Skip to content

    Introducing—a free and safe way to share your secrets


    Do you need to share a password to your Netflix Amazon, Hulu, or Disney+ account with household members or roommates but don’t want this sensitive information in their text history? Have to share credentials or secrets, but don’t trust your coworker to delete the message from the office’s chat app?

    The problem is that traditional communication channels such as SMS, email, Slack, or other chat apps leave behind a digital footprint, or paper trail, that could be exploited.

    At Basis Theory, we’re making the internet more secure by making it simpler for developers to secure their data. Usually, consumer challenges such as these are outside our dev-first focus. Still, during a recent Basis Theory hackathon, a group of us saw an opportunity to create a truly secure and freely available solution that anyone can use to share sensitive data. 

    Introducing ensures your passwords, API credentials, card numbers, etc. don’t exist in perpetuity within your friends’, family’s, and coworkers’ emails, SMS messengers, or chat apps. Instead, the web app allows anyone to share their sensitive data as a single-use undecipherable link that you can share with whomever. Opening the link will reveal the secret before being promptly destroyed.

    How to use

    Let’s say you have a piece of sensitive text you wish to share with a friend or coworker. For example, this could be:

    • A password to a subscription service, such as Netflix, Amazon, or Spotify, may need to be shared with a partner or other household members. 
    • Personally identifiable information, such as an SSN or passport number, may need to be sent to your company’s HR department.
    • API Keys or credentials used for authentication to a software system may need to be shared with a coworker.

    Regardless of the type of text, can share it in 3 easy steps.

    Step 1: Secure your secret

    Once at, enter your sensitive text into the form and choose how long the secret should be available before expiration. You can choose between 10 minutes, 1 hour and 24 hours.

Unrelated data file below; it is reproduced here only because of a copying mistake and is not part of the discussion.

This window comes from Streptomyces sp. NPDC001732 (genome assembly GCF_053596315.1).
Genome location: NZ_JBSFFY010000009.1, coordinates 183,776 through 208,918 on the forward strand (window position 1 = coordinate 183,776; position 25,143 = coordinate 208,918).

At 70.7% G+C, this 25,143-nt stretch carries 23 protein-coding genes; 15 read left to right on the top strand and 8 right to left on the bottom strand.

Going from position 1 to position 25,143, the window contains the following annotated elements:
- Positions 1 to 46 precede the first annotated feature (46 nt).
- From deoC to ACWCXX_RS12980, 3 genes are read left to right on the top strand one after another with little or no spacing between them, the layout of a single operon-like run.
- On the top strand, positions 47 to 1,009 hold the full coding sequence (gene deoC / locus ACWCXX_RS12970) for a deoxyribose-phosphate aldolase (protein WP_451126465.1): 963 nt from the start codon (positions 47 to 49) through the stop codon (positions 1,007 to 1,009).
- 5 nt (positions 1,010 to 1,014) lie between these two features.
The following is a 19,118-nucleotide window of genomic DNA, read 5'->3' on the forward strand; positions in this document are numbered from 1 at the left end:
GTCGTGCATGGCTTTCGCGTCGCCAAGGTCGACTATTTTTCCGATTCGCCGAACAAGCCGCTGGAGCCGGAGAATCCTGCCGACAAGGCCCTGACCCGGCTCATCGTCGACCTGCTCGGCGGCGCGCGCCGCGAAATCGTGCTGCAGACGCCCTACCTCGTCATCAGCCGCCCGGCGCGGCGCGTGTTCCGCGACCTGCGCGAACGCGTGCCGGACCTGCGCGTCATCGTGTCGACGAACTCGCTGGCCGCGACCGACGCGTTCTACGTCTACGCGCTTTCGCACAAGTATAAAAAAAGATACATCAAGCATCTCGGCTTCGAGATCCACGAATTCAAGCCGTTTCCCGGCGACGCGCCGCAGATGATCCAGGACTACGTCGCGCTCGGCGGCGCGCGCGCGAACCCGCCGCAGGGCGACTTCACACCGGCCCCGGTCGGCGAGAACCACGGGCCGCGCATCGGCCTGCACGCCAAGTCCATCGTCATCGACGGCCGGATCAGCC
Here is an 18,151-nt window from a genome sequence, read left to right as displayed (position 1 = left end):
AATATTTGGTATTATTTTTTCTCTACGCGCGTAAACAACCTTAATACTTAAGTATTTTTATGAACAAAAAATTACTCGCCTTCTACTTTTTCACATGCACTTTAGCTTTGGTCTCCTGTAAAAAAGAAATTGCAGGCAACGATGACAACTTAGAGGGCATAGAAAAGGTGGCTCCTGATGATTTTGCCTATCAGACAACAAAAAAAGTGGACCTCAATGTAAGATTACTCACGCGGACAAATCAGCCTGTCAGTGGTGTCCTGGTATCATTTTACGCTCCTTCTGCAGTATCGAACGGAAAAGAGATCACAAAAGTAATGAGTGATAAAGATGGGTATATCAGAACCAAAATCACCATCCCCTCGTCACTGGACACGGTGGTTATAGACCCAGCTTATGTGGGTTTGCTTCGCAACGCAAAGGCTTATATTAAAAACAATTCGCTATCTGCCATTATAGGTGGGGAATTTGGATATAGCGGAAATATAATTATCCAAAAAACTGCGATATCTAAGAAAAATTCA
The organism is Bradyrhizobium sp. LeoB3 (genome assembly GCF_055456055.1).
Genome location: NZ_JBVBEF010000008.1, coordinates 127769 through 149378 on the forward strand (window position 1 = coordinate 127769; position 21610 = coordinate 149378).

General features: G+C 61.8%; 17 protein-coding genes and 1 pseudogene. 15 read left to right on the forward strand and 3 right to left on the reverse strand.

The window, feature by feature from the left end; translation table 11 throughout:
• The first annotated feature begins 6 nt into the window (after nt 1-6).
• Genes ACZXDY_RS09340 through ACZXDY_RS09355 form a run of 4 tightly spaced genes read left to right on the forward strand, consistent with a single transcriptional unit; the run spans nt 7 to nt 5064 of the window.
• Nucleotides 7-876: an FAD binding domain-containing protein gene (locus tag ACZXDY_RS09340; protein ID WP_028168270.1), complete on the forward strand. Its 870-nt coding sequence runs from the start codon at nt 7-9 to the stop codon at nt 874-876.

Click the Create Link button to secure your text and generate a single-use link.

    sendsecurely main screen

    Step 2: Send your link 

    Copy the generated link and share it privately with your intended recipient. This link is safe to share directly with someone you trust, but be careful not to share it publicly or let anyone else see it. 

    Step 3: Recipient retrieves your secret

    Once you’ve shared this link with someone, they may click the “Open Secret” button. This will reveal the original secret information you entered and immediately invalidate the URL for future use. 

    IMPORTANT: The data cannot be retrieved again, and the underlying sensitive information is purged from the system immediately after it is retrieved.

    How is the original text secured? does not store the original text and, instead, uses TLS 1.2 to transmit it to Basis Theory. Basis Theory then encrypts and stores this text in its PCI Level 1 data vault and SOC 2 compliant environment before generating and returning a token to 

    “A Token is a non-sensitive identifier that references sensitive data and can be shared or exposed without any risk of exploitation.”

    Even supporting information, such as the secret’s TTL, is stored using Basis Theory and is attached to the token as metadata. 

    Mitigating the risk of exposure

    As stated, anyone who obtains access to the shared link will be able to retrieve your secret information. There’s also the risk that when sending this link through communication channels—such as SMS or a chat app—trace information of your message may be left on third-party servers. Bad actors could theoretically capture this. helps in two ways:

    1. The link can only be used one time. Once revealed, ensures Basis Theory destroys the original text.
    2. The link is only valid for a short amount of time. Each secret has a configurable TTL from 10 minutes up to 24 hours. Once expired, ensures Basis Theory destroys the original text.

    Built using Basis Theory is a Next.js application written using TypeScript and built upon the Basis Theory platform. All interactions with the Basis Theory API are performed using the JavaScript SDK, and executed within the Next.js backend API.

    For example, when a user enters a secret, creates the token through the SDK using this code:

    export default async (req, res) => {
       const bt = await new BasisTheory().init(env().BT_API_KEY);
       const token = await bt.tokens.create({
         type: 'token',
         metadata: {
           ttl: req.body.ttl,
         ttl: req.body.ttl,

    The SDK also makes it easy for to retrieve the token data and delete the underlying token in just a few lines of code:

    export default async (req, res) => {
       const bt = await new BasisTheory().init(env().BT_API_KEY);
       const { id } = req.query;
       const token = await bt.tokens.retrieve(id);
       await bt.tokens.delete(id);
       res.status(200).json({ data: });

    If you’re interested in diving deeper into how we built, you’re welcome to check out the entire codebase in our GitHub repository.

    Go tokenize! is free to use for your personal or professional secret sharing needs. If you have ideas to improve the service, throw them in our slack community or contribute to the GitHub repo.

    If you’d like to learn more about building secure applications using Basis Theory, check out our Developer Documentation. Ready for your own secure environment? Create a free account.

    Stay Connected

    Receive the latest updates straight to your inbox